Felicia Mitchell is a poet and writer who makes her home in southwestern Virginia, where she teaches at Emory & Henry College. She was diagnosed with Stage 2b HER2-positive breast cancer in 2010. Website: www.feliciamitchell.net
I am the first to admit that I have a love-hate relationship with breast forms post-mastectomy. Every now and then, I do put one on. It comforts me to know that there are multiple options (especially for women who wear them regularly).
At first, it stays in the bag with its twin, this knitted breast form gifted to me on the day of my annual mammogram by a kind technician on behalf of a kind knitter.
A knitter and a survivor, I know about these "knockers". But I am skeptical. For one thing, I am not so sure about the name. I prefer clinical names to slang terms, especially for human breasts. Reserving judgment, I spend more time than I need to trying to figure out if wearing something called a "knocker" will negate decades of feminist word choices.
Second, rarely wearing any prosthesis, I prefer going au naturel. Even when I don one, the fashion choice might last ten minutes. With effort, I may manage to wear a prosthetic form for a few hours for dress-up, the way a child might stuff her bra. Sometimes it is fun to put on a form-fitting gold sweater that shimmers. Sometimes I like to look like I am my own Barbie doll. Even so, that always feels a little bit like a lie.
But, third, prosthetic breasts are not easy to wear. The loosest of bras can feel binding. The lightest of bra straps can hurt my right shoulder. Bras aside, the forms are not easy, either. Along with knitted forms, I own two clinical forms—one that should work well (but does not) and one that is too small (which I bought because my original breast was smaller than the other). Neither of these forms is the perfect size or texture. One day, I have vowed for a few years, I may get a prescription to try a newer hybrid form. I’m in no hurry.
Meanwhile, I also have a serviceable and inexpensive beanbag prosthesis. I like this one well enough, except for the fact that it shape-shifts. If I leave the house with the microbead form, I blend in for about two minutes. Within an hour, the form has rebelled. It wants to be a neck wattle, or else it thinks a breast should be shaped more like a bird nest than a volcano. Wearing this form is a lesson in humility. It screams, "Vanity is for the birds!" No worries. I like it well enough and just adjust myself often—discreetly, if I can.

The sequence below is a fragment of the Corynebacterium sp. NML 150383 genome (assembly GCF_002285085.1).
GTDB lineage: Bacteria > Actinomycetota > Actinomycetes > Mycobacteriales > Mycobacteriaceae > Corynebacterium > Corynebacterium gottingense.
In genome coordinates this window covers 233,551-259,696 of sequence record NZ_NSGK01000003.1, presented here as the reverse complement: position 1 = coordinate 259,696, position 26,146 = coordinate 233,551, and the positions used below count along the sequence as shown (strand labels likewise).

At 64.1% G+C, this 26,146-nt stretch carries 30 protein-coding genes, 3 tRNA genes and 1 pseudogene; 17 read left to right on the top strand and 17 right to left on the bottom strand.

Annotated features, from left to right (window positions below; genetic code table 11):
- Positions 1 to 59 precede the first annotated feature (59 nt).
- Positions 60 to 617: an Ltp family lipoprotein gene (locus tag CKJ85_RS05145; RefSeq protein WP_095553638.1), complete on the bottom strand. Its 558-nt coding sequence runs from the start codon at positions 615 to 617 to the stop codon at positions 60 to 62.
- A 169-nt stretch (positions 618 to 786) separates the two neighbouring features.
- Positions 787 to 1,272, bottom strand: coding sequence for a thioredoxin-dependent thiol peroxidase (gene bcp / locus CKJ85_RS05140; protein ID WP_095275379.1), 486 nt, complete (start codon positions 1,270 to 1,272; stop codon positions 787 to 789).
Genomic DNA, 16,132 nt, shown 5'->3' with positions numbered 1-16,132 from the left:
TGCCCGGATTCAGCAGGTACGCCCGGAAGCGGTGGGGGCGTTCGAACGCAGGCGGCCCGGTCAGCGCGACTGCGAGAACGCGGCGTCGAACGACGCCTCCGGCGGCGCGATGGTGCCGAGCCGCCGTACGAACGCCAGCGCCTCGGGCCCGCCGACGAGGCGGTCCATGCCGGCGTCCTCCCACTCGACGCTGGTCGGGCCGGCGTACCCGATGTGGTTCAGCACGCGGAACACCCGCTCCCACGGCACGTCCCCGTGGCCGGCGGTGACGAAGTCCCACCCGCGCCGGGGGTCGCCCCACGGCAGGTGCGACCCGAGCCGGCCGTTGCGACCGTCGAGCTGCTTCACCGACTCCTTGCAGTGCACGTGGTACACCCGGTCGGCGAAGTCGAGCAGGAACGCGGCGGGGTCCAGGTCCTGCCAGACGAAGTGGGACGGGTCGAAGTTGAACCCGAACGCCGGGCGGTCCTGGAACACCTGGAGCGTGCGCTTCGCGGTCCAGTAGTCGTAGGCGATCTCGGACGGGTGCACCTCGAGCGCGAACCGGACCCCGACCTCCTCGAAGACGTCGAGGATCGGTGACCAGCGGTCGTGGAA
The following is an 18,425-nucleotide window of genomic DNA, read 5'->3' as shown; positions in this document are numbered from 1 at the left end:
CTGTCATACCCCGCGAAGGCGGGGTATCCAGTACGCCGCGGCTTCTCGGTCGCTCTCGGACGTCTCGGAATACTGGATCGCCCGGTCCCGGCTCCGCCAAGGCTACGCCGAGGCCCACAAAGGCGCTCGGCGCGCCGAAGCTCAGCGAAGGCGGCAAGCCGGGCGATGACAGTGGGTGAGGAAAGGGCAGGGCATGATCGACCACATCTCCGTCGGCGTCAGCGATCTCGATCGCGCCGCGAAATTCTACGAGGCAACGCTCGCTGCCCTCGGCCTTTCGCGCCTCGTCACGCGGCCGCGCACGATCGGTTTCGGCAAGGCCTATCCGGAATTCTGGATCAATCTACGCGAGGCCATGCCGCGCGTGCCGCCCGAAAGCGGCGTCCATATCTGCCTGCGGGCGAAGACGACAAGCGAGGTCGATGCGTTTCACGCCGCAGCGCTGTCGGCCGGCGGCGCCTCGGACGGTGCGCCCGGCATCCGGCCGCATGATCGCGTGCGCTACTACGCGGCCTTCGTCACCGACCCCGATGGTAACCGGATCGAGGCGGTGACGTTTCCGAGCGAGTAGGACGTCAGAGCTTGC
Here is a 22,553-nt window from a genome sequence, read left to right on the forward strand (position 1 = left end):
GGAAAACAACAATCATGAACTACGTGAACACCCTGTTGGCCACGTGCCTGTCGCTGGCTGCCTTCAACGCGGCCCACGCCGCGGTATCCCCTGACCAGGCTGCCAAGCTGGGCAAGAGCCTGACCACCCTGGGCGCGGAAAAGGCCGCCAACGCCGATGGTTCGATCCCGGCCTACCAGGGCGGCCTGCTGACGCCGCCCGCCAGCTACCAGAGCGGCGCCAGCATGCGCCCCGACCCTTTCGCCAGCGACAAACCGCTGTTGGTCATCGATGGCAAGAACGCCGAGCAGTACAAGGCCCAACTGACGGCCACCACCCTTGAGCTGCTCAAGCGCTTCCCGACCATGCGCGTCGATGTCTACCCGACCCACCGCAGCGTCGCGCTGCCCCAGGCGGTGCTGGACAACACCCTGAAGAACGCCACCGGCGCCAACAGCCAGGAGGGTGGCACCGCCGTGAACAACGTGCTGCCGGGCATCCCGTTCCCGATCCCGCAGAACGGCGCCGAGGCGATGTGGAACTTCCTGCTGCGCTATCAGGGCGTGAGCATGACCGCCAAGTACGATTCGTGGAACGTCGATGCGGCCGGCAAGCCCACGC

You get the idea. I am not the ideal candidate for a set of "knitted knockers". Even though I am polite and accept the gift, at the same time I felt guilty because I wear a prosthesis so rarely. Plus, I know how to knit. They are just so pretty, pink and brown and delicately formed with the echo of a nipple. They seem to soften the stress of the mammogram because a whole lot of tender care went into fabricating them. I do offer to take just one.
Cynical, I peek in the bag now and then for a few months, trying to decide if I should try one out. One day, I take one out of the bag and hold it up against my chest. It is perky—far too perky. While it is technically my size, size is relative. Breasts sit on the torso in different ways. Fortunately, this “booblet” (my preferred name for the knocker) comes stuffed with a fluffy fiber that I can pull out with my fingers if I loosen a delicate drawstring.
I pull and pull, trying to turn my perky knitted form into a more relaxed form suitable for a woman claiming senior citizenship. I want something that looks a little like my remaining breast, which has shifted away from my heart towards my underarm over these past years. I try the form on with a sports bra for about two minutes. Nope. It goes back into the bag.
Then one day I wake up with a new resolve. What if, in the comfort of my own home, I try to see how long I can go with the prosthetic form inside a loose bra with relatively comfortable straps— without ripping the bra off my body? And you know what? It works. After a few hours, I leave the house to run some errands. I am not wearing a gold sparkly sweater, but I feel like a million dollars anyway.
An unexpected side-effect of this experiment is noticeably better posture. I hold my shoulders in a manner that makes the bra straps feel more comfortable. The biggest surprise, though, is that I decide that I do not feel like a lie.
Learn more about the "knitted knockers" charity: